How would you describe Helen Keller as a child based on the first four chapters of her autobiography, The Story of My Life?

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carolynosborne eNotes educator| Certified Educator

Helen Keller recounts the drastic change brought on by her epiphany about language in The Story of My Life, and this change takes place in Chapter 4. There are, however, some characteristics Helen possessed even before she could communicate that did not change after the incident at the well. Her new-found ability did change her life circumstances, but not her essential personality.

The first characteristic of her personality is intelligence. From the beginning, Helen Keller was smart. For example, despite being blind and deaf, she figured out how to lock Annie Sullivan's door from the outside, how to hide the key from others, and then how to dispose of it in the well. This means she had to be aware of others' perspectives even though she had less sensory information to help her discover this than most children.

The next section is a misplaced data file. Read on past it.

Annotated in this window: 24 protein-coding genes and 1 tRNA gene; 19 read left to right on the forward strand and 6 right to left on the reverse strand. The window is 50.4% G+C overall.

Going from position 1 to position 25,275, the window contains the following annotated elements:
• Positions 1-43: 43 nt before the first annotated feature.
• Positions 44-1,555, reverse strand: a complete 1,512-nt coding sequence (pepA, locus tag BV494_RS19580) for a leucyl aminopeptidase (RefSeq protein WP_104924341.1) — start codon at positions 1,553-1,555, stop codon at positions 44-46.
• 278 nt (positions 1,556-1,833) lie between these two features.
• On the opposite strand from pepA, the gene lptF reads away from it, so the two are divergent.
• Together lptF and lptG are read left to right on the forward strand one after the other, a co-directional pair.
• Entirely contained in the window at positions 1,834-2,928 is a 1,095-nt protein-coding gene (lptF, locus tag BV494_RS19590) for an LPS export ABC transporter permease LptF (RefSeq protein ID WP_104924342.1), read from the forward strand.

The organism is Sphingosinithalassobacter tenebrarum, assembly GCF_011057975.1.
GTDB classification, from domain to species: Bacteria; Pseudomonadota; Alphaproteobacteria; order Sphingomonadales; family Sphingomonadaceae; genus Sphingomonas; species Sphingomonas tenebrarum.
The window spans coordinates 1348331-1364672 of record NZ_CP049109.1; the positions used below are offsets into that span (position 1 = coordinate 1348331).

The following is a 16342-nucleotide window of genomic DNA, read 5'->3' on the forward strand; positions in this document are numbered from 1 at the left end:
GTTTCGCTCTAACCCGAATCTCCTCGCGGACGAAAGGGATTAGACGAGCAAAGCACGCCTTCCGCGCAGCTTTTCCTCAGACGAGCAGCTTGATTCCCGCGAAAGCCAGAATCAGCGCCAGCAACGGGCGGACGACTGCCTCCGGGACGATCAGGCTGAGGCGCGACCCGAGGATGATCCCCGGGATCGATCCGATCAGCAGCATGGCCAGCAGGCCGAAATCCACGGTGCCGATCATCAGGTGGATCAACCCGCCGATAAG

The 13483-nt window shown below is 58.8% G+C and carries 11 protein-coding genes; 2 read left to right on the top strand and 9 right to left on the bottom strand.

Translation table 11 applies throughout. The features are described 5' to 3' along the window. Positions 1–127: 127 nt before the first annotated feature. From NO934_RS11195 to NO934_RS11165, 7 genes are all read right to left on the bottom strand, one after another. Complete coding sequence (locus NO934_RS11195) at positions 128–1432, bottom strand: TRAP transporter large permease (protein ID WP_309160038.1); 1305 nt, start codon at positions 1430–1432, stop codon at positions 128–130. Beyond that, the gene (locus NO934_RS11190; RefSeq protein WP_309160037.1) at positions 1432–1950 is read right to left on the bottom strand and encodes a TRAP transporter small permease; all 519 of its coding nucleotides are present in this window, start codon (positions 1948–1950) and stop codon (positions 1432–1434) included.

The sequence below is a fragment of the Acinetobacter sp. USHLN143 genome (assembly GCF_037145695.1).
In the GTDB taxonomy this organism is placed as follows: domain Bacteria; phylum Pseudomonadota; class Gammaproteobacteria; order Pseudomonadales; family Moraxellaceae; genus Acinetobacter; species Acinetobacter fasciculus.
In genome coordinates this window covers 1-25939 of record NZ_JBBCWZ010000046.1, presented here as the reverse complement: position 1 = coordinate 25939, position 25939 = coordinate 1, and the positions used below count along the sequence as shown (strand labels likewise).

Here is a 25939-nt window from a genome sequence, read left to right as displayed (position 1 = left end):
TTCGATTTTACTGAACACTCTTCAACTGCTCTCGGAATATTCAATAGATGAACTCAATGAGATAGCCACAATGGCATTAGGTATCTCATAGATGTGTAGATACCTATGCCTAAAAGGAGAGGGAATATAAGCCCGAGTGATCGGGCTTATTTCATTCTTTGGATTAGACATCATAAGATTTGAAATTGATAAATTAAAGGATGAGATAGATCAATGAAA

A second characteristic is curiosity. The minute a stranger walks into her life, she doesn't hide herself away shyly. Instead, she explores who this stranger is and the kinds of things she has with her. She smells the new smells of a different human being and examines by touch Sullivan's possessions. 

A third characteristic is persistence. When Annie Sullivan tries to correct her breakfast manners, Helen pitches a fit that lasts all morning. 

All of these characteristics, when tamed by the new understanding of language she received at the well, served her well across her life. Curiosity and intelligence led her to do what few sighted/hearing women did, and that was to go to college. Persistence helped her to stay committed to getting her education even when doing so was extremely difficult. 

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The Story of My Life

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